Estimates and deadlines
We feel very strongly about estimates and deadlines in software projects. In general, we think they are useful tools to monitor the velocity and effectiveness of a development team and keep it connected to the actual business problems that are being solved.
However, we have often seen them being (mis)used against, rather than for the team. Our approach towards estimating projects and taking on deadlines is a bit unconventional and is at the core of what allows us to ship high-quality products that make our clients happy.
Here are some resources which have informed our views on the matter of estimates and deadlines in software projects:
We estimate, but not too much
Development teams should provide estimates that help making useful business decisions: in Scrum, for example, story pointing is useful to decide what stories to work on over the next sprint, and to act swiftly when external factors or issues in the workflow affect the team's velocity. Estimates can also be useful to decide whether the business can afford working on a project, given its current priorities and available resources.
What we are strongly against is having a team provide estimates with the mere purpose of keeping them "in check." Not only does the practice create stress and resentment, it actively harms the quality of the product. People are generally bad at estimating, which means if you constantly negotiate estimates or hold their estimates against them, they will compromise on whatever aspects they can in order to keep their word. The end result is a broken product that will cost you time and money to keep running.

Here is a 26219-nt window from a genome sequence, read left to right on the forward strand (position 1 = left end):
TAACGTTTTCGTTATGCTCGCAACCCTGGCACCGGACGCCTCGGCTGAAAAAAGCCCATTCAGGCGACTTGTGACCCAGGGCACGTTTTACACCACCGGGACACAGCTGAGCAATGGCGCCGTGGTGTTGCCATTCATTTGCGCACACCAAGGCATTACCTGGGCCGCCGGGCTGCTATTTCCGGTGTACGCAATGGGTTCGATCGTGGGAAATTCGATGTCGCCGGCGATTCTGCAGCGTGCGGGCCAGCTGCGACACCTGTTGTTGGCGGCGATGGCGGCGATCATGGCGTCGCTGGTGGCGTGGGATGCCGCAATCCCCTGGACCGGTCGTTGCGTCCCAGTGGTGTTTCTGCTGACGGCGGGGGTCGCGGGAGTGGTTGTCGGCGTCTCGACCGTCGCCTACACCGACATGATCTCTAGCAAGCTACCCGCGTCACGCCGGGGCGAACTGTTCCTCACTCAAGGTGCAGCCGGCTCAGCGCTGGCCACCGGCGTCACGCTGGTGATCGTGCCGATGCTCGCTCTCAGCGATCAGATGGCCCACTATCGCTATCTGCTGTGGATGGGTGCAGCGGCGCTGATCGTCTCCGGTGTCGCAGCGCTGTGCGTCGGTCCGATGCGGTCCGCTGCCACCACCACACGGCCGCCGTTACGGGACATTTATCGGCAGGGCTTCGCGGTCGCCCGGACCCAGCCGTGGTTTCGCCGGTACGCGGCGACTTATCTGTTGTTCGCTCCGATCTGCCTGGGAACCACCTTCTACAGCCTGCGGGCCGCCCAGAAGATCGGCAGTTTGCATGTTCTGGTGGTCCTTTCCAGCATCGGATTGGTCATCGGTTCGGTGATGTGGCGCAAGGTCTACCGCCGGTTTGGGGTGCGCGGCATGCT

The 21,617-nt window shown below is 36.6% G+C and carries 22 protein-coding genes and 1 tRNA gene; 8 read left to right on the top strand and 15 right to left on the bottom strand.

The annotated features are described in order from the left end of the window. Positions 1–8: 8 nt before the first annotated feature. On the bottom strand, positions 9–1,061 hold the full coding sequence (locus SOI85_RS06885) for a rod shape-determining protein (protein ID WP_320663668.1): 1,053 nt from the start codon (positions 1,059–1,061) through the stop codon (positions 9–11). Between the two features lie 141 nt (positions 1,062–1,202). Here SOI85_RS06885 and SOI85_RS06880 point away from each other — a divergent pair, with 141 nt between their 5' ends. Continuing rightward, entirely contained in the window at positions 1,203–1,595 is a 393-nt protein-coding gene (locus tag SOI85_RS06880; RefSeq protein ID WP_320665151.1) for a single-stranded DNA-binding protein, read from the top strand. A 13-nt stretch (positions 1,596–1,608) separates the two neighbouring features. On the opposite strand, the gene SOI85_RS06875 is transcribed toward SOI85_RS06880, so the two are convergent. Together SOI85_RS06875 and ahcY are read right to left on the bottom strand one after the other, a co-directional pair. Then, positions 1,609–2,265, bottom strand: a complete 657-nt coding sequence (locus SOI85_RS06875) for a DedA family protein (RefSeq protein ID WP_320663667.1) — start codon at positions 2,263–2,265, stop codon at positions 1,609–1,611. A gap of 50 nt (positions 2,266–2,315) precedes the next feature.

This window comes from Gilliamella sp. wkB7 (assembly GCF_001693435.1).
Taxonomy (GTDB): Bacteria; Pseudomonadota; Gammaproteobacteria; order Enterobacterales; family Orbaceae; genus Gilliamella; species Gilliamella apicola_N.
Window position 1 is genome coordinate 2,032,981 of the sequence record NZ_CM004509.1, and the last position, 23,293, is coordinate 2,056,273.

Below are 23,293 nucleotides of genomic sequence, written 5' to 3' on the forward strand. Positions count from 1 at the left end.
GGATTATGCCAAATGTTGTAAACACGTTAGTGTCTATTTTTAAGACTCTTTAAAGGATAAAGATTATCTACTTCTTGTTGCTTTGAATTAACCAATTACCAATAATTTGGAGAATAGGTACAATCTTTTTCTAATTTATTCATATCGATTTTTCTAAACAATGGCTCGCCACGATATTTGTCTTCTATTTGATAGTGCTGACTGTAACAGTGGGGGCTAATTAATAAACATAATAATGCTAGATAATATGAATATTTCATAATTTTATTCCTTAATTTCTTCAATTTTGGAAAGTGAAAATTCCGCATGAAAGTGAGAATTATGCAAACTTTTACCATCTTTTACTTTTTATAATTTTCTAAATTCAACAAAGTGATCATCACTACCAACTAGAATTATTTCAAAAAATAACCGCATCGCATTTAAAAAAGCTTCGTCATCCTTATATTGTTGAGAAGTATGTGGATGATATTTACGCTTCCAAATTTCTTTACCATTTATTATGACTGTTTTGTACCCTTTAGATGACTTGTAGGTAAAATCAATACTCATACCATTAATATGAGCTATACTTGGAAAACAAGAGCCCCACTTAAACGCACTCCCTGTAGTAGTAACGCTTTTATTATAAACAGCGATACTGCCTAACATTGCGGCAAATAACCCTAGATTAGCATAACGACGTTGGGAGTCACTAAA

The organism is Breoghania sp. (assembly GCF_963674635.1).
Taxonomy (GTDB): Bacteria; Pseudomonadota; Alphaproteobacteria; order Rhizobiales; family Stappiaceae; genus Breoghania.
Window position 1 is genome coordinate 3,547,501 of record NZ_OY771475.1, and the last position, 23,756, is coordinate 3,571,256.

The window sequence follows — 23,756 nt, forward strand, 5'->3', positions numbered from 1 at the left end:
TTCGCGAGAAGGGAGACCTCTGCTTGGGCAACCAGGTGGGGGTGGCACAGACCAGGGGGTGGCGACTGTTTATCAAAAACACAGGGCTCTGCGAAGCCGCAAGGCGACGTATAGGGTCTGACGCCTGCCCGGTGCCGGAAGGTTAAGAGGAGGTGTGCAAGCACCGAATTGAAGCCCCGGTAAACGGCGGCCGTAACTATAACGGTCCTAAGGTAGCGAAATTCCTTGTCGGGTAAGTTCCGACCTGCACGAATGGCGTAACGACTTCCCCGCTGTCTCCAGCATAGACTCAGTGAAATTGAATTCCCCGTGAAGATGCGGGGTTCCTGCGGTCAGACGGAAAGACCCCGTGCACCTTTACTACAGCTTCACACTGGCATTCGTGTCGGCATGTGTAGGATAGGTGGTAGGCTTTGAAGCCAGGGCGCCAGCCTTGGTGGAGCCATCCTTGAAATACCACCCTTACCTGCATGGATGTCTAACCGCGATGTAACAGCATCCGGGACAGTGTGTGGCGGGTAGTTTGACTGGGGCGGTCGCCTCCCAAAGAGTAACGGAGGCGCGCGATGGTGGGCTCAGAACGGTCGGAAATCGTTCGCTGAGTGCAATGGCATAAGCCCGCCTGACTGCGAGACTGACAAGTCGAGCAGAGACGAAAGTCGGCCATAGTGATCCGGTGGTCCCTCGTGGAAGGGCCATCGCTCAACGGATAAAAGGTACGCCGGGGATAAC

When you ask us for an estimate, we will ask back: what is the purpose of this estimate? Then, we will work with you to strike the right compromise between having enough context to make informed business decisions and creating an ideal environment for the development team to work in.
We accept reasonable deadlines
Closely tied to estimates is the concept of deadlines. In an ideal world, of course, deadlines would not be needed at all and everything would take exactly as long as it needs to take. In the real world, though, things are much different: circumstances outside of our control (Black Friday, vendor transitions etc.) are often at play and sometimes we simply cannot afford to wait forever.
We understand this, and we will be happy to accommodate reasonable deadlines justified by real business requirements. What is important is being transparent with your developers about the context and the needs that have led to this deadline, and why it is important to your business. This enables the team to be aligned with your objectives, and to suggest solutions and compromises that will allow you to reach them.
We do not, as a rule of thumb, accept deadlines that are not motivated by an external factor, and are simply put in place out of fear that the team will underperform. We bring our best selves to work with all of our clients, no matter whether we have a delivery date or not. Like estimates, unmotivated deadlines only harm the quality of the end product.